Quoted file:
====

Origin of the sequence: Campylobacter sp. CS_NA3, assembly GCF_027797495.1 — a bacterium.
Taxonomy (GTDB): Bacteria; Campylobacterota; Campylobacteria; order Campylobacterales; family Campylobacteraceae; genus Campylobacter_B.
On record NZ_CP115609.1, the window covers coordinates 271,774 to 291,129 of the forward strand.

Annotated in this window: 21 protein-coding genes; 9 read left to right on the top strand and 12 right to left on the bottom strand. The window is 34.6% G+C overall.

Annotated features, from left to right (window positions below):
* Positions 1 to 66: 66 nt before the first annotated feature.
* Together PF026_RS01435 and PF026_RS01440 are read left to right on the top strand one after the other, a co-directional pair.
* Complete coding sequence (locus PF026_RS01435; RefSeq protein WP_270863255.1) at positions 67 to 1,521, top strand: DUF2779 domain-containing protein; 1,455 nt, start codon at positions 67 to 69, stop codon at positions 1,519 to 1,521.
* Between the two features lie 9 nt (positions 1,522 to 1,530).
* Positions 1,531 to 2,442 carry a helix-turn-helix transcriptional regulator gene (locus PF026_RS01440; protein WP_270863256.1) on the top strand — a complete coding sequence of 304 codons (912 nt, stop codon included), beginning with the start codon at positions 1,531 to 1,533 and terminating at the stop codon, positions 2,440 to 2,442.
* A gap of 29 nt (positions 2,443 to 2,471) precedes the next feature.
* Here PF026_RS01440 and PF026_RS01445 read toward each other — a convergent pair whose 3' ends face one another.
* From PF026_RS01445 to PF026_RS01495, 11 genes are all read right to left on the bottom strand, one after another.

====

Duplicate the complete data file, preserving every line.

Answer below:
Origin of the sequence: Campylobacter sp. CS_NA3, assembly GCF_027797495.1 — a bacterium.
Taxonomy (GTDB): Bacteria; Campylobacterota; Campylobacteria; order Campylobacterales; family Campylobacteraceae; genus Campylobacter_B.
On record NZ_CP115609.1, the window covers coordinates 271,774 to 291,129 of the forward strand.

Annotated in this window: 21 protein-coding genes; 9 read left to right on the top strand and 12 right to left on the bottom strand. The window is 34.6% G+C overall.

Annotated features, from left to right (window positions below):
* Positions 1 to 66: 66 nt before the first annotated feature.
* Together PF026_RS01435 and PF026_RS01440 are read left to right on the top strand one after the other, a co-directional pair.
* Complete coding sequence (locus PF026_RS01435; RefSeq protein WP_270863255.1) at positions 67 to 1,521, top strand: DUF2779 domain-containing protein; 1,455 nt, start codon at positions 67 to 69, stop codon at positions 1,519 to 1,521.
* Between the two features lie 9 nt (positions 1,522 to 1,530).
* Positions 1,531 to 2,442 carry a helix-turn-helix transcriptional regulator gene (locus PF026_RS01440; protein WP_270863256.1) on the top strand — a complete coding sequence of 304 codons (912 nt, stop codon included), beginning with the start codon at positions 1,531 to 1,533 and terminating at the stop codon, positions 2,440 to 2,442.
* A gap of 29 nt (positions 2,443 to 2,471) precedes the next feature.
* Here PF026_RS01440 and PF026_RS01445 read toward each other — a convergent pair whose 3' ends face one another.
* From PF026_RS01445 to PF026_RS01495, 11 genes are all read right to left on the bottom strand, one after another.